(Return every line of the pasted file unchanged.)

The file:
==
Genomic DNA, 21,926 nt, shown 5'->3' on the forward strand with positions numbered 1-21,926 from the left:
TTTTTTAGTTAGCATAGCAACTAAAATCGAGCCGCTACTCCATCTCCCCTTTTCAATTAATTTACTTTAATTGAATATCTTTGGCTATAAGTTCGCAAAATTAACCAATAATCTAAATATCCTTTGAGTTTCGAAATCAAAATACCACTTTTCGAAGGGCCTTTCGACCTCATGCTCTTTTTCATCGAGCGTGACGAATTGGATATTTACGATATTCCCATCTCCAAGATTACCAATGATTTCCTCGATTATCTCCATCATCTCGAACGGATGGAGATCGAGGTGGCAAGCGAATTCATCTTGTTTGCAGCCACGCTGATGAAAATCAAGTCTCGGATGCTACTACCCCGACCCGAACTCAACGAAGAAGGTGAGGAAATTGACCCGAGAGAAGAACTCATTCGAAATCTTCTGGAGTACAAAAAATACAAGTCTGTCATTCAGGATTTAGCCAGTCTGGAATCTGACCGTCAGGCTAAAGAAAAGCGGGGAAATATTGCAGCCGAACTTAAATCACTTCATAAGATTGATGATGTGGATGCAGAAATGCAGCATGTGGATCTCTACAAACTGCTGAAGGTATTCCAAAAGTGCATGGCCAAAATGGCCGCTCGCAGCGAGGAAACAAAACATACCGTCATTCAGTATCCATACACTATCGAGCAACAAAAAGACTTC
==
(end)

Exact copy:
Genomic DNA, 21,926 nt, shown 5'->3' on the forward strand with positions numbered 1-21,926 from the left:
TTTTTTAGTTAGCATAGCAACTAAAATCGAGCCGCTACTCCATCTCCCCTTTTCAATTAATTTACTTTAATTGAATATCTTTGGCTATAAGTTCGCAAAATTAACCAATAATCTAAATATCCTTTGAGTTTCGAAATCAAAATACCACTTTTCGAAGGGCCTTTCGACCTCATGCTCTTTTTCATCGAGCGTGACGAATTGGATATTTACGATATTCCCATCTCCAAGATTACCAATGATTTCCTCGATTATCTCCATCATCTCGAACGGATGGAGATCGAGGTGGCAAGCGAATTCATCTTGTTTGCAGCCACGCTGATGAAAATCAAGTCTCGGATGCTACTACCCCGACCCGAACTCAACGAAGAAGGTGAGGAAATTGACCCGAGAGAAGAACTCATTCGAAATCTTCTGGAGTACAAAAAATACAAGTCTGTCATTCAGGATTTAGCCAGTCTGGAATCTGACCGTCAGGCTAAAGAAAAGCGGGGAAATATTGCAGCCGAACTTAAATCACTTCATAAGATTGATGATGTGGATGCAGAAATGCAGCATGTGGATCTCTACAAACTGCTGAAGGTATTCCAAAAGTGCATGGCCAAAATGGCCGCTCGCAGCGAGGAAACAAAACATACCGTCATTCAGTATCCATACACTATCGAGCAACAAAAAGACTTC